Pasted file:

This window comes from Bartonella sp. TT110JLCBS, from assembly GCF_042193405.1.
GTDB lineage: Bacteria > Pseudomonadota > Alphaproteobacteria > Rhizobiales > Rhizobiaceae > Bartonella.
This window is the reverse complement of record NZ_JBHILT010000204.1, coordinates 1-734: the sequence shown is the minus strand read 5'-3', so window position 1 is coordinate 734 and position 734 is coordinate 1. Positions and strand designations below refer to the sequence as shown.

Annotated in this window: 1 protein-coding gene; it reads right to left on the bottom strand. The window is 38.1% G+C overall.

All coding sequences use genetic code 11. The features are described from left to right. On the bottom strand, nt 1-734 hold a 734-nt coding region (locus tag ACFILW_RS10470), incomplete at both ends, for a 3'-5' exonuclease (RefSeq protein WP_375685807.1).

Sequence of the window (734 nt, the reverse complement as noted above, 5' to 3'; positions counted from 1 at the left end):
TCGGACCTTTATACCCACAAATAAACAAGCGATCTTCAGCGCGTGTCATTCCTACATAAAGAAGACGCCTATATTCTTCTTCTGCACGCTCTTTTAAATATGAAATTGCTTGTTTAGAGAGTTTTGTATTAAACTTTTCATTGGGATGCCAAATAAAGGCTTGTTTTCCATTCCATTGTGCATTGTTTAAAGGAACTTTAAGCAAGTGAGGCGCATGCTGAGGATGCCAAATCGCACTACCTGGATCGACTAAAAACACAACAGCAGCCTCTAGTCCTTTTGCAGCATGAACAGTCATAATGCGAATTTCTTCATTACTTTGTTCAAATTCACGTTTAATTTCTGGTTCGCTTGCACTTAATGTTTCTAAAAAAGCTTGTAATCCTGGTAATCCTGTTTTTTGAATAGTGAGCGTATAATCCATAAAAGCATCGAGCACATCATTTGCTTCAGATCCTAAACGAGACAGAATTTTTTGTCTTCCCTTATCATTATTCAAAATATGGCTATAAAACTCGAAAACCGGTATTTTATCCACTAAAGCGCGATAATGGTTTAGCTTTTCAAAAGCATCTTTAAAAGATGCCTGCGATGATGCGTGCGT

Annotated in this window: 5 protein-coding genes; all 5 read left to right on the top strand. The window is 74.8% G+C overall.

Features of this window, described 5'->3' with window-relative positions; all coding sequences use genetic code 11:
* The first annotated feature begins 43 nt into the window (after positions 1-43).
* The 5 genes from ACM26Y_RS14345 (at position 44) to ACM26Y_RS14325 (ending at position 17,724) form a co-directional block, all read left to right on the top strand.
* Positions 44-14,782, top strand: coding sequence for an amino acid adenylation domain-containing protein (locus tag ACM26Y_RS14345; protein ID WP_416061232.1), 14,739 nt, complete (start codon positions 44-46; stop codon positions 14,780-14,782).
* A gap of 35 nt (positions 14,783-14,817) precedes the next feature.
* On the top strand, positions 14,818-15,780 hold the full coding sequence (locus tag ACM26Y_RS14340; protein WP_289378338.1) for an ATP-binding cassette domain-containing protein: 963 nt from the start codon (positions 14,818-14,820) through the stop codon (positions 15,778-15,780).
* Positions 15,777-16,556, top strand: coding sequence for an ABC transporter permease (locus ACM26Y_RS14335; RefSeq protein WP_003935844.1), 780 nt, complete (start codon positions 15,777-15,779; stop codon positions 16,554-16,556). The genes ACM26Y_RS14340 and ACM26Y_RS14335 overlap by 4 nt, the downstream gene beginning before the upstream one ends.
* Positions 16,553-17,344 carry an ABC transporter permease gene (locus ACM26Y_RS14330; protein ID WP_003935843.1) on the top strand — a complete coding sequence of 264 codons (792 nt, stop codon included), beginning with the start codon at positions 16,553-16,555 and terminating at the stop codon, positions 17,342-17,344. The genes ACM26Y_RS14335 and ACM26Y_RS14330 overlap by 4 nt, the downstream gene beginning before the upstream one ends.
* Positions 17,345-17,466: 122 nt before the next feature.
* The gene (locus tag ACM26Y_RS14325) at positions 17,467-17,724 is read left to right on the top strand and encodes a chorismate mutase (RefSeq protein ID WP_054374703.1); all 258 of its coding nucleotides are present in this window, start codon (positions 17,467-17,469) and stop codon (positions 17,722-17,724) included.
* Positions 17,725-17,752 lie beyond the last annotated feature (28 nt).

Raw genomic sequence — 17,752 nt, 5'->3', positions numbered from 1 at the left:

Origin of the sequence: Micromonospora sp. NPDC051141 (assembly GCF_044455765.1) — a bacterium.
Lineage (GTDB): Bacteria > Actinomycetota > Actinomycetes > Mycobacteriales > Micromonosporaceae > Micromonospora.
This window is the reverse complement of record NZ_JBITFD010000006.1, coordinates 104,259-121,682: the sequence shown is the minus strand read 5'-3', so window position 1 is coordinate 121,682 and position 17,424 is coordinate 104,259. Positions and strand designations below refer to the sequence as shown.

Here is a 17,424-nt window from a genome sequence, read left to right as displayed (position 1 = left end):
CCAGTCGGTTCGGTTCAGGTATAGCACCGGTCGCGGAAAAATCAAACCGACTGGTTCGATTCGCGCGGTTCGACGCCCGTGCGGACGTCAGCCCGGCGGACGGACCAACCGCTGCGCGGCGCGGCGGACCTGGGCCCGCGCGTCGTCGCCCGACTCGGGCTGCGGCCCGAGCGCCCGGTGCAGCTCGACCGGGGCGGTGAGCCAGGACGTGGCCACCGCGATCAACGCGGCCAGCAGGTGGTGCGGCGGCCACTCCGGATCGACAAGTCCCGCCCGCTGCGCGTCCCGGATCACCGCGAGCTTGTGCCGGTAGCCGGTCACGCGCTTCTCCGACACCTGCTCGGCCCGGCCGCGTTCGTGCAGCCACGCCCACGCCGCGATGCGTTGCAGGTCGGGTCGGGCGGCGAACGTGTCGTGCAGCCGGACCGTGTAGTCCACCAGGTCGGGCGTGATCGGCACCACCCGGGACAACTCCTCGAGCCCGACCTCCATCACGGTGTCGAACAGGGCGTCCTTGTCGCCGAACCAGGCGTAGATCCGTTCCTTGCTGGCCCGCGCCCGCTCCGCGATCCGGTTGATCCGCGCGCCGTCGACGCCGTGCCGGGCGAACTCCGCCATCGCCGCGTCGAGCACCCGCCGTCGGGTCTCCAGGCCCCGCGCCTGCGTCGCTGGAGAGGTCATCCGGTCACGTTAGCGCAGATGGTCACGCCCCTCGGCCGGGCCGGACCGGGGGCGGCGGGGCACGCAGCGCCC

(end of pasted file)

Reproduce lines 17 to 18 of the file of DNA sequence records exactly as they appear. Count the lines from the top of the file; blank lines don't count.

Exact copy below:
* Positions 17,345-17,466: 122 nt before the next feature.
* The gene (locus tag ACM26Y_RS14325) at positions 17,467-17,724 is read left to right on the top strand and encodes a chorismate mutase (RefSeq protein ID WP_054374703.1); all 258 of its coding nucleotides are present in this window, start codon (positions 17,467-17,469) and stop codon (positions 17,722-17,724) included.